Photographer Vincenzo Pietropaolo and author Mark Frutkin have collaborated on a book that is a reminder of what Italians must miss during the Coronavirus shut-down of public places: Where Angels Come to Earth: An Evocation of the Italian Piazza (Montreal: Longbridge Books, 2020, 160 pages).
Frutkin’s text accompanying the piazza photos is sometimes narrative, at times dreamlike, and often a hybrid of fiction and poetry. For example, his text for a photograph that shows two girls and has three touches of red against a sombre background (Piazza del Popolo, Ascoli Piceno, Le Marche, 2003), starts off with Frutkin chatting to a church custodian. Then Frutkin extends the comparison of a photographer to a fisherman, and in doing so, hooks the reader on his own role in the book:
The photographer must have the same patience as the fisherman, ever alert to the precise moment when the shutter must be pressed, the rod lifted, the line pulled tight. The photographer must have perfect timing to catch a fish of light glistening in air. For the moment passes in an instant, the scene has changed, the two girls walking arm in arm have crossed the piazza, turned a corner, disappeared into the rest of their lives. (Where Angels, p. 115)
Mark Frutkin’s first stay in Italy was in 1967-1968, when he went to Rome as a third-year student in Loyola University’s study abroad program. During the school’s three generous holidays, he travelled all over Italy. During a recent conversation, I asked if this early immersion influenced his work. The short answer is Yes, four of his eight novels are set in Italy. But he also talked about how this kind of education, learning a different culture, learning Italian, opens you up to the world, expands the mind.
Frutkin has returned to Italy often. For this book alone, he went three times in 2003-2004. He has been back since. His passion for Cremona, Lombardy, and its violin makers, shows up not only in Where Angels Come to Earth but also in his novel Fabrizio’s Return (Knopf 2006). Location research took him many times to Venice, for the novels, The Rising Tide (Porcupine’s Quill, 2018), and The Lion of Venice (Beach Holme, 1997). For his first published novel, The Growing Dawn (Quadrant 1983), which is documentary fiction based on the life of Marconi, he went to Bologna, Rome, and London. Mark Frutkin’s forthcoming novel, The Artist and the Assassin (Porcupine’s Quill, 2021), based on the life of the painter Caravaggio, is set in Rome, Naples, Malta and Sicily.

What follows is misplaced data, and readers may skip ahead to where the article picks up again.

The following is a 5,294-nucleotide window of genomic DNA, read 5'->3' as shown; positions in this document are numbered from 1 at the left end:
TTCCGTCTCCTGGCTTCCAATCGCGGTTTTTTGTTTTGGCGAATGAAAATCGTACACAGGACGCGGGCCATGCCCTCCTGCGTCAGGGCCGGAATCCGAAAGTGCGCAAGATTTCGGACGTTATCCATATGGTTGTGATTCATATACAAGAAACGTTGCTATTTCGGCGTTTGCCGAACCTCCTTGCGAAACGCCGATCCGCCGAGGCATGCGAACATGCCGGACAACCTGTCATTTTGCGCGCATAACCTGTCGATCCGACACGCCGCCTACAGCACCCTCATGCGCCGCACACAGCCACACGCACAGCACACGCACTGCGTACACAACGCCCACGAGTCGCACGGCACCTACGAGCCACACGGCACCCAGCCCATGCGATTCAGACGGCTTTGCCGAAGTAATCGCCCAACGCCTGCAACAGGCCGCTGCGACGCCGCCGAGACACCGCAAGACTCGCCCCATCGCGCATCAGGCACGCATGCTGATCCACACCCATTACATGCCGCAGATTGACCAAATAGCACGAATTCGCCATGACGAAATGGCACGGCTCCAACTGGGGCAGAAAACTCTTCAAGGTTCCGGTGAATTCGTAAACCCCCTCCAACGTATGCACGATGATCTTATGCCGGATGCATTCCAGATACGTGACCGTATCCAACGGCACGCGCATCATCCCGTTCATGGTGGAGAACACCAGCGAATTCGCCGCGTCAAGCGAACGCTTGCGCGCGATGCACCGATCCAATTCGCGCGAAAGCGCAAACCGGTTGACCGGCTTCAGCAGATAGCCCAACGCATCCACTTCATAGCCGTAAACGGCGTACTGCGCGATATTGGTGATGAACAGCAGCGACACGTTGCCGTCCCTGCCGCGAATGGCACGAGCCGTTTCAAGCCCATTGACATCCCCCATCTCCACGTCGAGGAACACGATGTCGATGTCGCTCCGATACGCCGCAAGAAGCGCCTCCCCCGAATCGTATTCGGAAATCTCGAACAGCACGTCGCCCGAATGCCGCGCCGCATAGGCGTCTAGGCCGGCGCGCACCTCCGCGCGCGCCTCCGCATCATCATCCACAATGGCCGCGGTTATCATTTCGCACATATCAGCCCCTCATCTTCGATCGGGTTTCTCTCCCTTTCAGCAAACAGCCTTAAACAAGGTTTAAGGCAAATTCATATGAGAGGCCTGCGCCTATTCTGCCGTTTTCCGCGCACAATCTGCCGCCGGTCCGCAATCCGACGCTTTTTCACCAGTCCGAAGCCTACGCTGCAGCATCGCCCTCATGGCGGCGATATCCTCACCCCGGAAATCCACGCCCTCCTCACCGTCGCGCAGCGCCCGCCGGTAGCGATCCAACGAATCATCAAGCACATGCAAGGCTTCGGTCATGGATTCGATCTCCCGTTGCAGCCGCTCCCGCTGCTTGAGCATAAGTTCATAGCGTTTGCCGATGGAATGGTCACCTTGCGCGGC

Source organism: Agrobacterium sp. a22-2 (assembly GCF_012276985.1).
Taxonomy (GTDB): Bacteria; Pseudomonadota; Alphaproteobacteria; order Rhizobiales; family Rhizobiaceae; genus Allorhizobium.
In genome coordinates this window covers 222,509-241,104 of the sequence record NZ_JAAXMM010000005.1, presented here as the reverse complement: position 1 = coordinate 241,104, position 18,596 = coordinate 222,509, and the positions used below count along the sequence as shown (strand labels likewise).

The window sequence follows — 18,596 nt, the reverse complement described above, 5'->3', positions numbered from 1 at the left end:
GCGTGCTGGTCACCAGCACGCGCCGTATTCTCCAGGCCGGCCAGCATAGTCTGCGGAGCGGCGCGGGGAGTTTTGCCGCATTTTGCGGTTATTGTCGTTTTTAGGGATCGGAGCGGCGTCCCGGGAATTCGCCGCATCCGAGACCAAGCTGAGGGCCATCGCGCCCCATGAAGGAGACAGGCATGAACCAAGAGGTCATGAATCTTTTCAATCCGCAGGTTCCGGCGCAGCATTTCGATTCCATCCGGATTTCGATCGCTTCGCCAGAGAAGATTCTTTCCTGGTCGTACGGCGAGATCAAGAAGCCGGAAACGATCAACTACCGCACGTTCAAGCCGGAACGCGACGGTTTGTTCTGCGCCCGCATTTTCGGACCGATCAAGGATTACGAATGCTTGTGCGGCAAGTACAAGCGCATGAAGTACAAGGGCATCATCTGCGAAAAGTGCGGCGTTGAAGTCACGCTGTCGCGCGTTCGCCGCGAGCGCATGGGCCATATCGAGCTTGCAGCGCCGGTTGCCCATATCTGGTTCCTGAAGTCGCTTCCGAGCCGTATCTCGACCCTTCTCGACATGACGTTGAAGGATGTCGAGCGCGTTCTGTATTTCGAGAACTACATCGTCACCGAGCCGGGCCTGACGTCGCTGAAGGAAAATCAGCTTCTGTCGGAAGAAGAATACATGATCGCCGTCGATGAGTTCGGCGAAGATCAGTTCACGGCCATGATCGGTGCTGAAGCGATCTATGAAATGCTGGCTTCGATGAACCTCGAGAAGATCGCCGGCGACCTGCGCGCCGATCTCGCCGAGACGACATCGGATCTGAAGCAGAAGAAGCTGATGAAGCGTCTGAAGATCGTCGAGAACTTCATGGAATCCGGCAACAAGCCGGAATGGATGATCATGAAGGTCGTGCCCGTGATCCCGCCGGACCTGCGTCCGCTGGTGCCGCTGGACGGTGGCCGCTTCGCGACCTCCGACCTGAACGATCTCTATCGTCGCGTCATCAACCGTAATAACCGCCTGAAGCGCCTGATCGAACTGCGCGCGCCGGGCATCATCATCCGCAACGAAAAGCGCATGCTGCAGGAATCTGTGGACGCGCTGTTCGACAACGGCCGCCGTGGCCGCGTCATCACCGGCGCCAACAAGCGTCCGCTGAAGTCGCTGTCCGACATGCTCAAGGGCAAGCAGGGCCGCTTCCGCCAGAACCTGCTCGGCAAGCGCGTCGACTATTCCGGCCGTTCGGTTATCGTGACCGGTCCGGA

Frutkin wrote about his youthful time abroad in Italy in his nonfiction book, Walking Backwards: Grand Tours, Minor Visitations, Miraculous Journeys and a Few Good Meals (Dundurn, 2011). On the road to Assisi, he writes,
The sky, the trees, the nearby fields and distant hills all glow with a luminosity and a radiance I have never experienced anywhere before. The sky is the deepest blue imaginable, at the edge of indigo. It is as if the light itself is lifting me, refreshing me, washing me clean, flowing through my heart. (Walking Backwards, p. 52)
Let’s hope that light soon returns to the hearts of Italy.
Mark Frutkin’s Italy Books
- The Rising Tide (Erin, Ontario: Porcupine’s Quill, 2018). Shortlisted for the City of Ottawa Book Award and a finalist for the Foreword Indies Award (US).
- Walking Backwards: Grand Tours, Minor Visitations, Miraculous Journeys and a Few Good Meals (Toronto: Dundurn, 2011).
- Fabrizio’s Return (Toronto: Knopf Canada, 2006). Winner of the Trillium Book Award (2006); shortlisted for the Commonwealth Book Prize; translated and published in Quebec, Russia, Poland, South Korea and Turkey.
- The Lion of Venice (Vancouver: Beach Holme, 1997; rpt. Dundurn Books, 2010). Based on the life of Marco Polo.
- Atmospheres Apollinaire (as in the poet Guillaume Apollinaire) (Erin: Porcupine’s Quill, 1988; revised Vancouver: Beach Holme, 1998).
- The Growing Dawn (Montreal: Quadrant Editions, 1983). Based on the life of Guglielmo Marconi.
- Mark Frutkin’s website
- Dundurn Press
- Excerpt from The Rising Tide at The Porcupine’s Quill
- Interviewed on Open Book
- Mark Frutkin talks about Walking Backwards on All in a Day
- Frutkin talks more about all things Italy in this interview with Accenti.